Some time has passed, and I wish I could say these dark feelings inside me have dissipated. My husband knows I'm having second thoughts about moving back here, and he's annoyed about it, understandably so. I'm annoyed with myself. I suppose a period of adjustment is to be expected, as well as a mourning period, saying goodbye to those mild Colorado winters, those easy roads, the convenience of living an hour away from Denver. Did we make a mistake moving here? I hadn't thought so. I'd thought it was the best thing we could do for our kids, moving them to a natural paradise, one of the last vestiges on Earth of what this planet used to be. But now I know it's the kind of decision we could come to regret if something happens to one of our precious children. Maybe one, or all of them, will slide into that ditch, rolling this time. I think I will have to be one of those mothers who stays up until they are all safely home, not the one who goes to bed without worry. (Are there any mothers like that?) And if there is a night when they ignore curfew, come what may, and stay out into the late hours in the dead of winter? I will be frantic.  That is the deal we made when we moved here. I didn't realize it before, but I sure as hell understand it now.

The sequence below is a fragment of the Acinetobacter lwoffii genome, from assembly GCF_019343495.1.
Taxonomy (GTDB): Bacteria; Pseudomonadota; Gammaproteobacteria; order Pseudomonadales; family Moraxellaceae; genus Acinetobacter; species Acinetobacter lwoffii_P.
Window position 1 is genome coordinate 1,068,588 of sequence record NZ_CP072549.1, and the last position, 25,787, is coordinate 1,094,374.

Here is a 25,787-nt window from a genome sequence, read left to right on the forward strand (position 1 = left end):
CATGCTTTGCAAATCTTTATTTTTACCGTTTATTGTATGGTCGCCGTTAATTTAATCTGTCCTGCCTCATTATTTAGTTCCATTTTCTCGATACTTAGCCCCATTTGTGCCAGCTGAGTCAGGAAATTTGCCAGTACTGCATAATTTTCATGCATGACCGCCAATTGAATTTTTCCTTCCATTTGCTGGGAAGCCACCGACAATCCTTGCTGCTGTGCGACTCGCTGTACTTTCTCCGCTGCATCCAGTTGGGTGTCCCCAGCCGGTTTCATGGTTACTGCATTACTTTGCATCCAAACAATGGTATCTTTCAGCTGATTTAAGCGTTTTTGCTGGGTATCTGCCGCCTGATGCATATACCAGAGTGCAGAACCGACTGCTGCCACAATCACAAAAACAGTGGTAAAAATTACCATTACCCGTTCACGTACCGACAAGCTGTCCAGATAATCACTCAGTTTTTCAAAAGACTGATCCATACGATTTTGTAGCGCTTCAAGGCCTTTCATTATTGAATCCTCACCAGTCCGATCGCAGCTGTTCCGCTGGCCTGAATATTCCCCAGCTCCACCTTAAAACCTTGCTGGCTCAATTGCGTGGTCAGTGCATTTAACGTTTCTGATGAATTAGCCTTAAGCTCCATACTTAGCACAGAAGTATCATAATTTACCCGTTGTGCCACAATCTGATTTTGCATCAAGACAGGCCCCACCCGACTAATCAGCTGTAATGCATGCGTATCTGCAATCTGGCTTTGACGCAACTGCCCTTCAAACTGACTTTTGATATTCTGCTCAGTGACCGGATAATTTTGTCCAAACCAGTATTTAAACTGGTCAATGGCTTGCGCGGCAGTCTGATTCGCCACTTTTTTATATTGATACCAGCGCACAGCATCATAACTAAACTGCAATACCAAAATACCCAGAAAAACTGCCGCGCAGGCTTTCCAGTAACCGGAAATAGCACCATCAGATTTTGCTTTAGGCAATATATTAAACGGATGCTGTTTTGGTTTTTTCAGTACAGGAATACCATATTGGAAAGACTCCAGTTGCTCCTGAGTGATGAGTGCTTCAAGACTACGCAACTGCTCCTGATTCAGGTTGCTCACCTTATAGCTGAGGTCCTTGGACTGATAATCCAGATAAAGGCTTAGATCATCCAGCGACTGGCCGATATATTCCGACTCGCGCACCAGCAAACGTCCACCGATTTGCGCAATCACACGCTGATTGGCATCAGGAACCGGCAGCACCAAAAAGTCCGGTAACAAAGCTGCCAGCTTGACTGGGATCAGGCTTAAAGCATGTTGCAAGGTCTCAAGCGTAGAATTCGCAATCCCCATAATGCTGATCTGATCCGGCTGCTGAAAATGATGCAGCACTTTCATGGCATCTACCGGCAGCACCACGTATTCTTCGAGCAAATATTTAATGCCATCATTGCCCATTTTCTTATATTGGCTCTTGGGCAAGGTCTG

Yesterday, when I took my kids sledding, a bald eagle flew overhead through the glistening hoar frost, utterly silent, oblivious to my children's laughter, close enough I could've hit him with a puff of powdery snow. I reminded myself that I do know how to avoid a bear encounter, and my kids do too. I don't have to make that Idaho commute because of the generosity of my father who helped us buy a house on the much more expensive Wyoming side of the Tetons. I'm not a back country skier, so avalanche risk for me is next to nothing. And I now know how to make that scary turn onto my road with relative safety. I'm no longer living in easy going Fort Collins, true, but there are bald eagles right in town. There are coyotes that frequent my neighborhood, singing me to sleep. And the natural beauty is absolutely awesome, in every sense of the word.

Okay, Wyoming, you treacherous beauty. I'm home.

I am pleased to report that I am fully recovered from the accident. How do I know? I was telling a friend that the other night I heard the haunting scream of a mountain lion outside my house. She smiled, and said, "So. Did that make you more worried about moving to Wyoming? Or did it make you feel excited?" My answer was: "Excited. Very, very excited!"